Cocaine vaccine a step closer to human trials

New primate research from Weill Cornell indicates that anti-cocaine vaccine prevents drug from reaching the brain

Jeffrey Bouley
NEW YORK—Researchers at Weill Cornell Medical College have successfully testedtheir novel anti-cocaine vaccine in primates with successful results, bringing the prospect of human clinical trials to a much closer point on the research and development horizon. More specifically, theirstudy, published online by the journal Neuropsychopharmacology, used aradiological technique to demonstrate that the anti-cocaine vaccineprevented the drug from reaching the brain and producing adopamine-induced high.
The study's lead investigator, Dr. RonaldG. Crystal, chairman of the Department of Genetic Medicine at WeillCornell Medical College, offered this analogy: "Thevaccine eats up the cocaine in the blood like a little Pac-man beforeit can reach the brain."

"Webelieve this strategy is a win-win for those individuals, among theestimated 1.4 million cocaine users in the United States, who arecommitted to breaking their addiction to the drug," he added. "Even if aperson who receives the anti-cocaine vaccine falls off the wagon,cocaine will have no effect."
 
Crystal says he expects to begin human testing of the anti-cocaine vaccine within a year.
 
Thenovel vaccine Crystal and his colleagues developed combines bits ofthe common cold virus with a particle that mimics the structure ofcocaine. When the vaccine is injected into an animal, its body "sees"the cold virus and mounts an immune response against both the virus andthe cocaine impersonator that is hooked to it.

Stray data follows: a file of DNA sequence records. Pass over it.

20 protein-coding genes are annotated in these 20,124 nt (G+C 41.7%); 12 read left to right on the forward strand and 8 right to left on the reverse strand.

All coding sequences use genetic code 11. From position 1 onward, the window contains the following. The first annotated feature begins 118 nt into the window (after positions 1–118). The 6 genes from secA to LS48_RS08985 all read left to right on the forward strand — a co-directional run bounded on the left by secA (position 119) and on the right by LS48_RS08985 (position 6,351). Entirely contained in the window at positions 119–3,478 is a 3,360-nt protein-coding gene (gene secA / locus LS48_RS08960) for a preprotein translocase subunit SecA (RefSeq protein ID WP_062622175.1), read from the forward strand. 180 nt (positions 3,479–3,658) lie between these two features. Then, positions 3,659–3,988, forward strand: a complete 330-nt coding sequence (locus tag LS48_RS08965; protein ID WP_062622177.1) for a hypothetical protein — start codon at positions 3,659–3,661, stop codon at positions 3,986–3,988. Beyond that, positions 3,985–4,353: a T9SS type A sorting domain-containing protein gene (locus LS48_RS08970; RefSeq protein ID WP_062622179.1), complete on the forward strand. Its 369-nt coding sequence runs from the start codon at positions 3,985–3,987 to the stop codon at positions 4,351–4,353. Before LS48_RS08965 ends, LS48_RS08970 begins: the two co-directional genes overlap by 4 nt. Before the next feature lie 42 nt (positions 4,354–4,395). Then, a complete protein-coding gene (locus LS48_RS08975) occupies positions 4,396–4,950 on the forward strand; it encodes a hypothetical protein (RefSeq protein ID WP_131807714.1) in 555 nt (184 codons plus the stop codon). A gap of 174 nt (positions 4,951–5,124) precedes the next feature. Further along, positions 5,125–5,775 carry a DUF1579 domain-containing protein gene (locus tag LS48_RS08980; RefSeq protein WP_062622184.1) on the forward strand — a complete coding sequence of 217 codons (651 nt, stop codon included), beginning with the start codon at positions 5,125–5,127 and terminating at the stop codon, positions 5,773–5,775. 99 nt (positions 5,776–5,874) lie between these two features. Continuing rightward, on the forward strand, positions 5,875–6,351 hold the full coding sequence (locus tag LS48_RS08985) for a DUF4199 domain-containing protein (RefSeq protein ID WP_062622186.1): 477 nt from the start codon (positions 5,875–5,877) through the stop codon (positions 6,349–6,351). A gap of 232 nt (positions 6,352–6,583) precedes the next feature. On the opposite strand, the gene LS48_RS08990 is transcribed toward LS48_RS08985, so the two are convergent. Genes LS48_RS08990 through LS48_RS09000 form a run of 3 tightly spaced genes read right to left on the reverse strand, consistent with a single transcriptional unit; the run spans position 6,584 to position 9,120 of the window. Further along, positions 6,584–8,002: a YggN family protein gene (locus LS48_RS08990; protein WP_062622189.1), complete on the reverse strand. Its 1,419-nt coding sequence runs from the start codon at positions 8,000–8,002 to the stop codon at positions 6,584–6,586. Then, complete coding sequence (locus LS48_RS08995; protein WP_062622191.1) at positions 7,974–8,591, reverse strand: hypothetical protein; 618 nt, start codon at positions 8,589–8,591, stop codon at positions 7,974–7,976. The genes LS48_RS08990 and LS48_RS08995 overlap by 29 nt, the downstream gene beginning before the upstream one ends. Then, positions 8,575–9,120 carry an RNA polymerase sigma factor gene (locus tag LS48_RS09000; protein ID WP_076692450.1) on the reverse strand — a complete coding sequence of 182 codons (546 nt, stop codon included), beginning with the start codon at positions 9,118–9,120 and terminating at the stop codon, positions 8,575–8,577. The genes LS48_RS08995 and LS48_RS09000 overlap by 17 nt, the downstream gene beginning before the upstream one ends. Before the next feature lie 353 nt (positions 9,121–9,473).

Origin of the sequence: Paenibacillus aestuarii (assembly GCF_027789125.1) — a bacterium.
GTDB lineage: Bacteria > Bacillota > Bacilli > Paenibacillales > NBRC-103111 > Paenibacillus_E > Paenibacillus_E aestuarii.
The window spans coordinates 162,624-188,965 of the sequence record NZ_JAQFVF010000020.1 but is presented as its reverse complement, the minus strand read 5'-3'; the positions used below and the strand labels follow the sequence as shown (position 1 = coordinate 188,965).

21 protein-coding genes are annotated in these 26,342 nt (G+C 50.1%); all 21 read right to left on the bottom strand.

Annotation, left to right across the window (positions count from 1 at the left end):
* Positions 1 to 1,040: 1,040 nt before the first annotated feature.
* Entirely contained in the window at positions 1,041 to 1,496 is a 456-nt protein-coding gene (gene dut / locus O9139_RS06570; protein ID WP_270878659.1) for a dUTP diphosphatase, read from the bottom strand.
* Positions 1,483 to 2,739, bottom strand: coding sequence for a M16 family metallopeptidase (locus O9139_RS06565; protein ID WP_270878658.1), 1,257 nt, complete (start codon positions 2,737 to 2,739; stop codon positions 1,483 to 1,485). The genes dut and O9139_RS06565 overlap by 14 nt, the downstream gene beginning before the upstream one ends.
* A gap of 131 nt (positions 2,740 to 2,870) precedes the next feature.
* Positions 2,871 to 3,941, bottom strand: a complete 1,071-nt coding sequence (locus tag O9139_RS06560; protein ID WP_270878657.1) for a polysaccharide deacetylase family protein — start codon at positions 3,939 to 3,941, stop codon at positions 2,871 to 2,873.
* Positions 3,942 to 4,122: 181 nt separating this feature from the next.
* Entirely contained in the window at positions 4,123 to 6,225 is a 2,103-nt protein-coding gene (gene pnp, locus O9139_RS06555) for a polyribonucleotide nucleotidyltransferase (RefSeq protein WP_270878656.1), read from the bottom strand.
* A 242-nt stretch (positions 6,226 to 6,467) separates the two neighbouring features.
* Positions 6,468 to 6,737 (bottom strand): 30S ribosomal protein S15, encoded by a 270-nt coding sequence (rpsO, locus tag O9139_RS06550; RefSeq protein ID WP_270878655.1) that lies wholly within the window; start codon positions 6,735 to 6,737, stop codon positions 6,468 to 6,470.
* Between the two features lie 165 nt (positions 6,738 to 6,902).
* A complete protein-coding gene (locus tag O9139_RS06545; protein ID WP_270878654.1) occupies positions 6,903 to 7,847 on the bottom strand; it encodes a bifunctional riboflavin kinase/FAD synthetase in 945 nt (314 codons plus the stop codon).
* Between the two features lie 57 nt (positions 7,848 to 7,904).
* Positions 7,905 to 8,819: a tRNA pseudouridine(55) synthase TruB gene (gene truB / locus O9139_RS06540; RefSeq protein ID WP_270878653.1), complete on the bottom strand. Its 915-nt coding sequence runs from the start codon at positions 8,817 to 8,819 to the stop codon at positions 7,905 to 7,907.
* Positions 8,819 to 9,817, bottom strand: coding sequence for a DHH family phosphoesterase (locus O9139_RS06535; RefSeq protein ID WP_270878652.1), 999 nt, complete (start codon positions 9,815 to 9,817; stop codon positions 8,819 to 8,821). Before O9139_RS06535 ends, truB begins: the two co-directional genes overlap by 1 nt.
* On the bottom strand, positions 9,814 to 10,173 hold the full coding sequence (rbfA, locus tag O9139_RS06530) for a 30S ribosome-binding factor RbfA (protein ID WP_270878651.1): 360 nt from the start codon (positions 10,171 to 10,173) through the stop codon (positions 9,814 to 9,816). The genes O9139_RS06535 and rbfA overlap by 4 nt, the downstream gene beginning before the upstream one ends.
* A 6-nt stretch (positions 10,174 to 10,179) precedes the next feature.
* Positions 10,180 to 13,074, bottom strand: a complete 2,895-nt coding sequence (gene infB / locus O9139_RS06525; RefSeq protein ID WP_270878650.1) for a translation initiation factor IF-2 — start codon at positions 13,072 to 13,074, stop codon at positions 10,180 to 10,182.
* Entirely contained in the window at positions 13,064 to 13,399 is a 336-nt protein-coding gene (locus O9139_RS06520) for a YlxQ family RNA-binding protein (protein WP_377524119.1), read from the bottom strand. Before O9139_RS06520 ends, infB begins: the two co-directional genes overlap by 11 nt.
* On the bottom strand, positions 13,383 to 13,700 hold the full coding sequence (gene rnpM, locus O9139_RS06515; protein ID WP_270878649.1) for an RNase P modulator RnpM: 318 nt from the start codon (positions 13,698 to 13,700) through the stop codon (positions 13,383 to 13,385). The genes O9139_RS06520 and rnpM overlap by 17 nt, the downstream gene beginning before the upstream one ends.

"The immune system learnsto see cocaine as an intruder," said Crystal. "Once immune cellsare educated to regard cocaine as the enemy, it produces antibodies,from that moment on, against cocaine the moment the drug enters thebody."

Intheir first study in animals, the researchers injected billions oftheir viral concoction into laboratory mice, and found a strong immuneresponse was generated against the vaccine. Also, when the scientistsextracted the antibodies produced by the mice and put them in testtubes, it gobbled up cocaine. They also saw that mice that received boththe vaccine and cocaine were much less hyperactive than untreated micegiven cocaine.  
 
Previousresearch had shown in humans that at least 47 percent of the dopaminetransporter had to be occupied by cocaine in order to produce a drughigh. The researchers found, in vaccinated primates, that cocaineoccupancy of the dopamine receptor was reduced to levels of less than 20percent.
 
"Thisis a direct demonstration in a large animal, using nuclear medicinetechnology, that we can reduce the amount of cocaine that reaches thebrain sufficiently so that it is below the threshold by which you getthe high," explained Crystal.
 
Whenthe vaccine is studied in humans, the non-toxic dopamine transportertracer can be used to help study its effectiveness as well, he added. 
 
Theresearchers do not know how often the vaccine needs to be administeredin humans to maintain its anti-cocaine effect. One vaccine lasted 13weeks in mice and seven weeks in non-human primates.  

"Ananti-cocaine vaccination will require booster shots in humans, but wedon't know yet how often these booster shots will be needed," acknowledgedCrystal. "I believe that for those people who desperately want to breaktheir addiction, a series of vaccinations will help."
 
SOURCE: Weill Cornell Medical College news release
 
 

Jeffrey Bouley

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